Prior to her work, when S.E. Hinton surveyed the landscape of young adult fiction, she was not happy with what she found. She was convinced that the most important detail of what life was like for young people was absent in the collection of young adult fiction that was in front of her at the time: "...she could not find "the drive-in social jungle ... the behind-the-scenes politicking that goes on in big schools, the cruel social system." The detailing of what life was really like for young people that would cause them to question "Where is reality," was part of her purpose in writing The Outsiders.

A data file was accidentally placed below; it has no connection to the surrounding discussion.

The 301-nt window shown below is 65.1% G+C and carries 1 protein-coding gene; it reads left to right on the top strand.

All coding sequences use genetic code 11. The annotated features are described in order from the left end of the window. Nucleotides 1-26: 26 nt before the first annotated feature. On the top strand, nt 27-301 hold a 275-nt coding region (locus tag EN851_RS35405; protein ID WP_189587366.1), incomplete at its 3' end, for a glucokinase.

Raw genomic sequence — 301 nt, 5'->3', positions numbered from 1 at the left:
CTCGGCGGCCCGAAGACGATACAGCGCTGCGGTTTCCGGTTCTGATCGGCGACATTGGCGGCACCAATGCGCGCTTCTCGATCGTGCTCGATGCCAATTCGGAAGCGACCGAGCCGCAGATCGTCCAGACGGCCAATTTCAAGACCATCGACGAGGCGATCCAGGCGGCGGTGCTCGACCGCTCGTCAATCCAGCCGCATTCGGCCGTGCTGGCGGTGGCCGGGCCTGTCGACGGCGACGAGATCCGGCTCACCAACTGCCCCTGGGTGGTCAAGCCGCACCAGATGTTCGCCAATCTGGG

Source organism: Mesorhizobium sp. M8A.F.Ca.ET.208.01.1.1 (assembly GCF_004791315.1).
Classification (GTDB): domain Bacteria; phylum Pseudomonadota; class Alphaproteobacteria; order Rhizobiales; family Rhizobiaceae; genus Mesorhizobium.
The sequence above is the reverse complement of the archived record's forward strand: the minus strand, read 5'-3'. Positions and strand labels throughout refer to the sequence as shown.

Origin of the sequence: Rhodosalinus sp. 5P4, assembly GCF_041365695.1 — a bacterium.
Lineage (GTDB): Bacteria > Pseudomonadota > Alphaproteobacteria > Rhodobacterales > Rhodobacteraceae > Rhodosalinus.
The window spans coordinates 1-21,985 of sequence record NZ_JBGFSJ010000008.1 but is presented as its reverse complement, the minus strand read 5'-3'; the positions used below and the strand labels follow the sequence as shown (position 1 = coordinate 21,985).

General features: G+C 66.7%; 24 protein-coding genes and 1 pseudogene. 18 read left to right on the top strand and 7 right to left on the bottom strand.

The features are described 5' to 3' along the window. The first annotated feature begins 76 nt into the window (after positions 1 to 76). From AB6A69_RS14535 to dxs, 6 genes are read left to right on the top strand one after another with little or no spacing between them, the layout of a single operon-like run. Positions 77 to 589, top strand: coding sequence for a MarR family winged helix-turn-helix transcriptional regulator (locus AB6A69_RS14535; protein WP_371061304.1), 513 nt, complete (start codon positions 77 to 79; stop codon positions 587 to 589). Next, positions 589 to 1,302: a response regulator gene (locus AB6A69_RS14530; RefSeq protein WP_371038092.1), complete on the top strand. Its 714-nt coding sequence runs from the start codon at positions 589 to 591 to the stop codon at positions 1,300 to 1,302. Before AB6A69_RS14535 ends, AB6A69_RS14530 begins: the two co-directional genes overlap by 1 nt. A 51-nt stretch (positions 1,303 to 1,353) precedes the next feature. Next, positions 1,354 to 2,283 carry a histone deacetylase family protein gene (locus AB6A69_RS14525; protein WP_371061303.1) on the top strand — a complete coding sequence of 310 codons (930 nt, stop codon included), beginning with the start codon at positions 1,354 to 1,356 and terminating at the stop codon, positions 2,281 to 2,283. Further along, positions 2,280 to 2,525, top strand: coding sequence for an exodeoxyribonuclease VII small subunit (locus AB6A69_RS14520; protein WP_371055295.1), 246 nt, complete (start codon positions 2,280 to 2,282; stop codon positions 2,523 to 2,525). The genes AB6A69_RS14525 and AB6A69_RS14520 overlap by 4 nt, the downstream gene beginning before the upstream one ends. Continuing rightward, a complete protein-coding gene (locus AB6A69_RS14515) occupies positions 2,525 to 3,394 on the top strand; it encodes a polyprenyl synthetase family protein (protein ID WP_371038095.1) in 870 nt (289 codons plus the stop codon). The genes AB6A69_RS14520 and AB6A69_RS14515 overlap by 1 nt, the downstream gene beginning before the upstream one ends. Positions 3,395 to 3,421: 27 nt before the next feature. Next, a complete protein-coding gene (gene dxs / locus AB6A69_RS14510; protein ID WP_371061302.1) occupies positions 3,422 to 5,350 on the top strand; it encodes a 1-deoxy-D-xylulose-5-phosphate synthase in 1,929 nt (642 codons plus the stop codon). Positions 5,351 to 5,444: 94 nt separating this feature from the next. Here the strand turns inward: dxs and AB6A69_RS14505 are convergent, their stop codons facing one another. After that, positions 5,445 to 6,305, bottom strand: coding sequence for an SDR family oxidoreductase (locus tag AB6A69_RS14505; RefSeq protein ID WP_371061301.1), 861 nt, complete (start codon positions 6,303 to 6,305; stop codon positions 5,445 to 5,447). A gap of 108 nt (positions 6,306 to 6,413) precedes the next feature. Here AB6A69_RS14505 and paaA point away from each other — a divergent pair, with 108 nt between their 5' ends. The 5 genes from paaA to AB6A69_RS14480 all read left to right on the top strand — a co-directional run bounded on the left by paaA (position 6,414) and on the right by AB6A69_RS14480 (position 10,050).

One would have to say that Hinton's purpose was accomplished through the moral of the story. The moral is one in which the acceptance of unfairness and institutional prejudice in adolescent reality is accepted. Hinton's work is radical in its depiction of the class structure as a part of this. She shows adolescents to be aware of this structure and attune to how it can be used to put down and lock others into a role of powerlessness. The Socs understand this about their relationship to the Greasers and have no problem utilizing this to their advantage. The end moral of the story is to accept what is present in the hopes of potentially changing it into what can be. Hinton argues that in understanding the reality of these class distinctions, one might be able to counter them in real life. Her purpose in trying to depict a new dimension to the adolescent world is accomplished in the work's end message. Hinton depicts this reality as something that individuals must internalize if they hope to change it. She does not soften the impact of a world where is a "social jungle and a "cruel social system." This reality is what she wishes to depict in the hopes that readers are aware of its presence and make the commitment to focus on a dialogue that can change it.